Community and two rivers set to benefit from £13m Welsh Water green project

8 July 2024

An innovative £13m green investment scheme is set to become the first of its kind in the UK by providing a nature-based community facility which at the same time will be helping improve water quality in two Welsh rivers.

The project by Welsh Water, will create a 1.8-hectare wetland at Pont-y-Felin Lane, New Inn near Pontypool, for the local community that will also serve as a green filtering system for storm water that can overflow from the nearby storm overflow during heavy rain. This stormwater will pass through the wetland before it is released into the Afon Lwyd. This will help improve the quality of the river and also the main water body it flows into, the River Usk.

Work, which has been a number of years in planning, is underway to create the reed beds, wetlands, footpaths, environmental enhancements and educational areas to benefit the local biodiversity and provide an area for the community to enjoy.

Storm overflows are an essential part of the wastewater system and act as a relief valve to help homes and communities from flooding during periods of heavy rain. While completely removing all storm overflows from the network is unaffordable, what Welsh Water is committed to tackling those which have the greatest ecological impact first. The green solution that will be installed at New Inn will mean that spills from the system will be filtered which will remove many of the substance which can cause ecological harm, such as phosphates.

Welsh Water's Managing Director of Wastewater, Steve Wilson, said: “We’re delighted to be creating this innovative site that will mitigate the effects of wastewater from a storm overflow. Wetlands work by taking partially treated wastewater and passing it through a series of interconnected ponds. All the ponds are planted with native aquatic species such as iris, rush, marsh marigold and watercress. The wetlands naturally remove substances such as phosphate which are well known to have an impact on water quality in rivers.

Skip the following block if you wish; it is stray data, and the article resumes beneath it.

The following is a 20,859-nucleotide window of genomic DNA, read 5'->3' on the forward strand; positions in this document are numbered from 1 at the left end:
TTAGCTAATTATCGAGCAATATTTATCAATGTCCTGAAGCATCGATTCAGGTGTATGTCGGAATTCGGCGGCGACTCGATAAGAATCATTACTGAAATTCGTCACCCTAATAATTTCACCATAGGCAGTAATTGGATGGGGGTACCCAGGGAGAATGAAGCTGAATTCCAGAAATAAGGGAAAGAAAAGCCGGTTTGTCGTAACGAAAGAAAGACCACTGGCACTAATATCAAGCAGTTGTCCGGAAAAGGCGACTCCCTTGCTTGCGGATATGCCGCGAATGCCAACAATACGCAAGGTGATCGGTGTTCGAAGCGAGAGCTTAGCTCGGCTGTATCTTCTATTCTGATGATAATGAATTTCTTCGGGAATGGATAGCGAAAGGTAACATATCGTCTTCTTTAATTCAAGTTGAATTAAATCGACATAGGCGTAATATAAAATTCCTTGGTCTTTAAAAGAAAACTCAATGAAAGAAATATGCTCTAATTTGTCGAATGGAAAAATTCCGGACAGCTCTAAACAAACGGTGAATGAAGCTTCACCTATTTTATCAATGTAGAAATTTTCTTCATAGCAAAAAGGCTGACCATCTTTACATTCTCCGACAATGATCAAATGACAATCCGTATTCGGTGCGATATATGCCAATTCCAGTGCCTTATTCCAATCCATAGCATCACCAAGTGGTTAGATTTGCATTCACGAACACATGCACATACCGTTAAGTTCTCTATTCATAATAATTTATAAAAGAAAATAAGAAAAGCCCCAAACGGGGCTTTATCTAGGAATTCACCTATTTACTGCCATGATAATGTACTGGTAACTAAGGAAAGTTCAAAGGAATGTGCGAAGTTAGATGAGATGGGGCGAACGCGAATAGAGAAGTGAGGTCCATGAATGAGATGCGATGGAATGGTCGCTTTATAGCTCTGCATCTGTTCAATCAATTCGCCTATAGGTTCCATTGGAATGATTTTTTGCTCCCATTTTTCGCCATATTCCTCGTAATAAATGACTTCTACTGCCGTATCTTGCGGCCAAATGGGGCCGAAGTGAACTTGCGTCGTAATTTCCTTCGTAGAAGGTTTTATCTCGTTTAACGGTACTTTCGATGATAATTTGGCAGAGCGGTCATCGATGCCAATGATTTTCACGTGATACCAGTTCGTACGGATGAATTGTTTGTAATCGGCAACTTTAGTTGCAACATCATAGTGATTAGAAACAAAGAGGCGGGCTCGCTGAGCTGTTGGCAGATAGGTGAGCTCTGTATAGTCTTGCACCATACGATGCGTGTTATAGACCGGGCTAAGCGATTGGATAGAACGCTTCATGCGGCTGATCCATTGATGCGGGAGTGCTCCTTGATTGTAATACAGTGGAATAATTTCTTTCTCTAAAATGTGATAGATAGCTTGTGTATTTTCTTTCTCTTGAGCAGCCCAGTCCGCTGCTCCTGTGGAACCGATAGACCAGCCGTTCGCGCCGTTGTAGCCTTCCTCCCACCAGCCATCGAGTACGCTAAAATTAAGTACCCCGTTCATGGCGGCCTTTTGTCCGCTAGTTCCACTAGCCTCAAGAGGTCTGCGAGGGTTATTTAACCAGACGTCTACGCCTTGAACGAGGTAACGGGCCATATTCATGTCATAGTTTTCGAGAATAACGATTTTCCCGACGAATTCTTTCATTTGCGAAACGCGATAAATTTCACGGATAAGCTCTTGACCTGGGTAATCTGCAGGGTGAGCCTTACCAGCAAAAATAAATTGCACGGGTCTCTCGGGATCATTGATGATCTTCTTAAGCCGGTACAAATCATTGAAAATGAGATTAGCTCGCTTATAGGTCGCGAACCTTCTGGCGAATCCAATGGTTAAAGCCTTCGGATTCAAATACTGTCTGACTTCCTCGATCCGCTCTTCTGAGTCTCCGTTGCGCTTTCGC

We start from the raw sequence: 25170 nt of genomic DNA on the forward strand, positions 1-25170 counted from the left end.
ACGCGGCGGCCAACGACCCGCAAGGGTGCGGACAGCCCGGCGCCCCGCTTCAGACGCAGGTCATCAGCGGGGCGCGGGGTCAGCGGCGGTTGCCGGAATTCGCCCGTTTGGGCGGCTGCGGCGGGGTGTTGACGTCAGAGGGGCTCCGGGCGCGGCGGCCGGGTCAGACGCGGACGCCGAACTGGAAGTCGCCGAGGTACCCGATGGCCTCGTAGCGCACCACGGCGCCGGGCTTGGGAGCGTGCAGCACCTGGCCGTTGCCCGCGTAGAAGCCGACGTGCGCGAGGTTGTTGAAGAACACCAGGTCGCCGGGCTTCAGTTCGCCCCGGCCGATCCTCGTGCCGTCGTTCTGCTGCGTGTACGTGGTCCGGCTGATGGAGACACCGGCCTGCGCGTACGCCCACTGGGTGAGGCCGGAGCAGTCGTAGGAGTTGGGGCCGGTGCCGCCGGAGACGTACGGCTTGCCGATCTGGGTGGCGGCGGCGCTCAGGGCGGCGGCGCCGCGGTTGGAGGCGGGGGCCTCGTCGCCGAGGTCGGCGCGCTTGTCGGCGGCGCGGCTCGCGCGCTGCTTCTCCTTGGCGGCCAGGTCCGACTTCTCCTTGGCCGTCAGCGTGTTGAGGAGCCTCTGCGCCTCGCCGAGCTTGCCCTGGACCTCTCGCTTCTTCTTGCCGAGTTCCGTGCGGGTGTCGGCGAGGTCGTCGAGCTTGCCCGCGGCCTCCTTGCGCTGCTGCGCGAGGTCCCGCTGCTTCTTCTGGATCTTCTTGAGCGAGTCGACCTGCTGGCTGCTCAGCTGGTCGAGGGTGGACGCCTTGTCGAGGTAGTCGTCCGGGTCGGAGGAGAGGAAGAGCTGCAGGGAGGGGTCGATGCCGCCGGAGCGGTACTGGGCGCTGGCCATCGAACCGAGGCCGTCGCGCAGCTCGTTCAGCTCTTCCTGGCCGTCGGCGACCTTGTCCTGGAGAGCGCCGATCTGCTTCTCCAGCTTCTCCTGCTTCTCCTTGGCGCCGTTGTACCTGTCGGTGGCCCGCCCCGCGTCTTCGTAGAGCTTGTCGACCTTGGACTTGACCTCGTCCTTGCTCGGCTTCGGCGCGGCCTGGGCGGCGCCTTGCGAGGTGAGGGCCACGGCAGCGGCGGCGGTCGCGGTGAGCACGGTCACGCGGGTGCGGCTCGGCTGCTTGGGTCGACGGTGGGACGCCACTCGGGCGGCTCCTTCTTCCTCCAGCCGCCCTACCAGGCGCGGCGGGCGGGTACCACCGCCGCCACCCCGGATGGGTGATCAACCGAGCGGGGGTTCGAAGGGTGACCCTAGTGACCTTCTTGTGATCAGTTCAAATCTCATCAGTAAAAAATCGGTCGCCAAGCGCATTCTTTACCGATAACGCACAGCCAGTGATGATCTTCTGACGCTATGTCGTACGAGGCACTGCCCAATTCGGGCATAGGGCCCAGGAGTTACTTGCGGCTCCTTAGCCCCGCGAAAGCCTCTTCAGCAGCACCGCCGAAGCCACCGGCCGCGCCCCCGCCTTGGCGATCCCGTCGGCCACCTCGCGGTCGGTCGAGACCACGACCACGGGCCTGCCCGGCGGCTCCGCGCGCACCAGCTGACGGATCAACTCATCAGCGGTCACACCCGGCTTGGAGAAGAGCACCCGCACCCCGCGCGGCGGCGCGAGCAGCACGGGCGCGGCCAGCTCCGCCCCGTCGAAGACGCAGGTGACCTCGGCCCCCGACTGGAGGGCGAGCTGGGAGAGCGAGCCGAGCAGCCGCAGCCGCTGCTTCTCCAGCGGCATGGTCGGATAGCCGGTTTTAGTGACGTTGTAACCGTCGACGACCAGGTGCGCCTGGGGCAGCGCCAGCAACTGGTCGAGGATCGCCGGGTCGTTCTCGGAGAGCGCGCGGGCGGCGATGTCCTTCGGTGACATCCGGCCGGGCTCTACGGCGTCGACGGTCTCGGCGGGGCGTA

“This project has been years in the planning, and is testament to our commitment to always work to do the right thing for our customers and the environment.

“In line with NRW and Welsh Government policy, we are targeting investment on the storm overflows causing environmental harm first rather than those which spill the most.”

“Our investment to date in our wastewater system has delivered real improvements and helped ensure Wales has over a quarter UKs Blue Flag beaches while only having 15% of the coastline and that 44% of our rivers and waterbodies meet good ecological status compared to 14% in England.

“However, we are committed to playing our part in doing what we can to reduce our impact on our rivers and working with others to drive the improvements to river water quality that we all want to see.” Wales Office Minister Fay Jones, who recently visited the site, said: “The quality of water in our rivers is a vitally important issue and many people across Wales want to see action taken to protect our waterways from pollution.

“So it was fantastic to see the investment being made by Dwr Cymru at its facility in Pontypool which, as well as helping improve water quality in nearby rivers, will create a natural facility for the local community to enjoy.”

During the planning stages, Welsh Water worked closely with the community and stakeholders to keep them fully informed of the plans as they progressed.

Work on the project is set to be complete by March 2025.

Storm Overflows– like the one in New Inn – play a vital role in preventing homes being flooded following rain and storms because most of the waste network is a combined system that collects surface as well as wastewater. The operation of overflows – which mainly release surface water that enters the sewers due to rainfall – is highly regulated.